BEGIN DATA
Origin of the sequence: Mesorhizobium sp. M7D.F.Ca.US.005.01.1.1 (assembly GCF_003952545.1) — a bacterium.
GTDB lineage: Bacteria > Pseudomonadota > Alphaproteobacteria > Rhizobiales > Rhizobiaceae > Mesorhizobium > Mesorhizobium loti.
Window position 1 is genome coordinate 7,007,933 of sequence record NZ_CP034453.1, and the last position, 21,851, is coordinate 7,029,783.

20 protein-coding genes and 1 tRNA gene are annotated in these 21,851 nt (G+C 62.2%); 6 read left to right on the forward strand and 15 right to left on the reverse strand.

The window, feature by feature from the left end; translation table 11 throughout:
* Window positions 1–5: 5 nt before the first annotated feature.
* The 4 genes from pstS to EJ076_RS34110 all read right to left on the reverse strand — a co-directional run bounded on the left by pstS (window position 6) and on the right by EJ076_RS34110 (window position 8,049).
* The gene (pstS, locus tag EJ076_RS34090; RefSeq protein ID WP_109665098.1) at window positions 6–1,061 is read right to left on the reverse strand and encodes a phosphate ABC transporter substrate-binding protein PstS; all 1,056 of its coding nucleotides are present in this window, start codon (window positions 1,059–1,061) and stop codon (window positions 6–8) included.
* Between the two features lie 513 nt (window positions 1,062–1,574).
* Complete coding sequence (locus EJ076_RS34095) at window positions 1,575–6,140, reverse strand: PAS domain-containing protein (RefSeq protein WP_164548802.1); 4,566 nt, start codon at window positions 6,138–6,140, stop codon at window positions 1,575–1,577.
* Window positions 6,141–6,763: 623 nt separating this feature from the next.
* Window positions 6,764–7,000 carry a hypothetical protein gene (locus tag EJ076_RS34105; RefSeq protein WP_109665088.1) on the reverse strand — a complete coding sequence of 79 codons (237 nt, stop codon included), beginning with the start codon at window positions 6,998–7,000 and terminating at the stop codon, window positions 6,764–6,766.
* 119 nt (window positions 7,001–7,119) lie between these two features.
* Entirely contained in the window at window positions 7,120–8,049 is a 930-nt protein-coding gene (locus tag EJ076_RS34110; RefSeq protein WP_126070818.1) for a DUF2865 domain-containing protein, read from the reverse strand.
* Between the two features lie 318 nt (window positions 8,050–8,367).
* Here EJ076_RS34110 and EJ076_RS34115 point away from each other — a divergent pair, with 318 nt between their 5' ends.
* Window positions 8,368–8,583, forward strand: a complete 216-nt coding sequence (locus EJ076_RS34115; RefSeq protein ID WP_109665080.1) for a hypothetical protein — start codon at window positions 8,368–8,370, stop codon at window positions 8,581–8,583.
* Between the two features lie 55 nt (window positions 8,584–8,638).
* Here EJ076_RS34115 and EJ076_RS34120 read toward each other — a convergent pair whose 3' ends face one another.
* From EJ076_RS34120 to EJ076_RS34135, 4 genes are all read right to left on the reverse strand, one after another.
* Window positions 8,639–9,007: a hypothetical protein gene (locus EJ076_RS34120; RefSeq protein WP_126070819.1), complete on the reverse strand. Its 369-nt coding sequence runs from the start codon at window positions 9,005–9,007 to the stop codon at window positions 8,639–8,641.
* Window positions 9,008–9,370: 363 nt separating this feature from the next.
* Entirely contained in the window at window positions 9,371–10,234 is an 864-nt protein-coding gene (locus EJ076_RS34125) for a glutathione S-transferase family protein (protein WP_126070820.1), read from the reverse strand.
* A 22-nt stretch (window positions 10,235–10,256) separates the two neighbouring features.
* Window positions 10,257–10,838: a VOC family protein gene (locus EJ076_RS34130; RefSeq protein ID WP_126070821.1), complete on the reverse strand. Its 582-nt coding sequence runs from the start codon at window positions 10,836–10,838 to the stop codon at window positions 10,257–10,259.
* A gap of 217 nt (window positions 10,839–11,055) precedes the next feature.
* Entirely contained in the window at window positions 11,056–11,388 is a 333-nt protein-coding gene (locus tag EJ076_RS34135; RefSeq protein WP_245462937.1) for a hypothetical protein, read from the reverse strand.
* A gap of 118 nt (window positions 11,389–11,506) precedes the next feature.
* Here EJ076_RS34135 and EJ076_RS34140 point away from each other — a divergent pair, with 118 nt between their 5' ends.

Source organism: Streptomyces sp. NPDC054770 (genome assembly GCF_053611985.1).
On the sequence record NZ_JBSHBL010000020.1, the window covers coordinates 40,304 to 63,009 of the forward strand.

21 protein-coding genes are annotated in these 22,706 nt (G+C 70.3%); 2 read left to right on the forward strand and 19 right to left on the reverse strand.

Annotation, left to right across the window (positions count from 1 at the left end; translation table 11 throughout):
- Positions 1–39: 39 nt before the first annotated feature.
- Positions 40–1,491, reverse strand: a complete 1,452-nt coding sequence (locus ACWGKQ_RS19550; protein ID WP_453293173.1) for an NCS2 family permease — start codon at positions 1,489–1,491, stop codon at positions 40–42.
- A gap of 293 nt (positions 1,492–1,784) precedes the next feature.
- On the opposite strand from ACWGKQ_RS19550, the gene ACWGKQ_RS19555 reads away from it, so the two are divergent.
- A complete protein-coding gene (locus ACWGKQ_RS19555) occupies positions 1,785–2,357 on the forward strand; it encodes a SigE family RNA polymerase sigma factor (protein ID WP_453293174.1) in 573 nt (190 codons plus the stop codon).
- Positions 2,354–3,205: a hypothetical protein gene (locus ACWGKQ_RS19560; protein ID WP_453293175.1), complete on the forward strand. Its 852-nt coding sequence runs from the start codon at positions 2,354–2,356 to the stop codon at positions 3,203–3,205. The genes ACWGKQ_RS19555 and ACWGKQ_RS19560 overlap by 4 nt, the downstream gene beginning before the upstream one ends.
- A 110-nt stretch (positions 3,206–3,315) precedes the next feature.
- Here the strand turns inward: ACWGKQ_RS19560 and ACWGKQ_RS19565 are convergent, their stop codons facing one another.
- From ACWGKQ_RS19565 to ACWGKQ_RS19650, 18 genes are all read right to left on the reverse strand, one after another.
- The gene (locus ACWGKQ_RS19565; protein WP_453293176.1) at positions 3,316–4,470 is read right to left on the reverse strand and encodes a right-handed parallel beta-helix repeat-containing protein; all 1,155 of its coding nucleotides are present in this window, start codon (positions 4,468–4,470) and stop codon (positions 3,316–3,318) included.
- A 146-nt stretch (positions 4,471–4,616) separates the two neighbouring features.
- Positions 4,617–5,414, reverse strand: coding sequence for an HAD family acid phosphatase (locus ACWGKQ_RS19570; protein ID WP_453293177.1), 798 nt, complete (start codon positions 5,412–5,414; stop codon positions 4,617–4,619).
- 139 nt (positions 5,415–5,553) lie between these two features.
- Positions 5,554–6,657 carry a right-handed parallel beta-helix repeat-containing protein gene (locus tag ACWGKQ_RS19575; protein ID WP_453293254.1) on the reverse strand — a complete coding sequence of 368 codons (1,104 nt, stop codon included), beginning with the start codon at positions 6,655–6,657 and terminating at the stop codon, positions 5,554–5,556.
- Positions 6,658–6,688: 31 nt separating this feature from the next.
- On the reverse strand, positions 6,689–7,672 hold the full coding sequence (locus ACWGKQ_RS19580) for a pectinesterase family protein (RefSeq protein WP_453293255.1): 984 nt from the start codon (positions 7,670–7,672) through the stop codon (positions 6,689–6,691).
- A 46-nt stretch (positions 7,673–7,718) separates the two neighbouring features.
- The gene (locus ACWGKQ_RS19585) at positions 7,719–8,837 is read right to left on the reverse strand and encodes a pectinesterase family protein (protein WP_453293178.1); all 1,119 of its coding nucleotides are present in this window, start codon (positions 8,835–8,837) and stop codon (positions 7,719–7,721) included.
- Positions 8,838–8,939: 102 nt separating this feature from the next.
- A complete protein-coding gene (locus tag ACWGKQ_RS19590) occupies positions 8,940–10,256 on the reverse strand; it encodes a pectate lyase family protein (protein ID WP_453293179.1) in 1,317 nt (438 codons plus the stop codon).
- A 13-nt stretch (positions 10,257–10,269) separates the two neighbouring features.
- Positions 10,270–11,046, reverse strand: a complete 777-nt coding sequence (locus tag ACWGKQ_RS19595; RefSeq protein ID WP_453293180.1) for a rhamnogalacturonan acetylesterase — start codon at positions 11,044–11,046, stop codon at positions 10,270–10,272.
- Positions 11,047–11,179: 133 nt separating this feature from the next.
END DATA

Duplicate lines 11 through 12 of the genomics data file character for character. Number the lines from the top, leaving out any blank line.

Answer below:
* Window positions 6,141–6,763: 623 nt separating this feature from the next.
* Window positions 6,764–7,000 carry a hypothetical protein gene (locus tag EJ076_RS34105; RefSeq protein WP_109665088.1) on the reverse strand — a complete coding sequence of 79 codons (237 nt, stop codon included), beginning with the start codon at window positions 6,998–7,000 and terminating at the stop codon, window positions 6,764–6,766.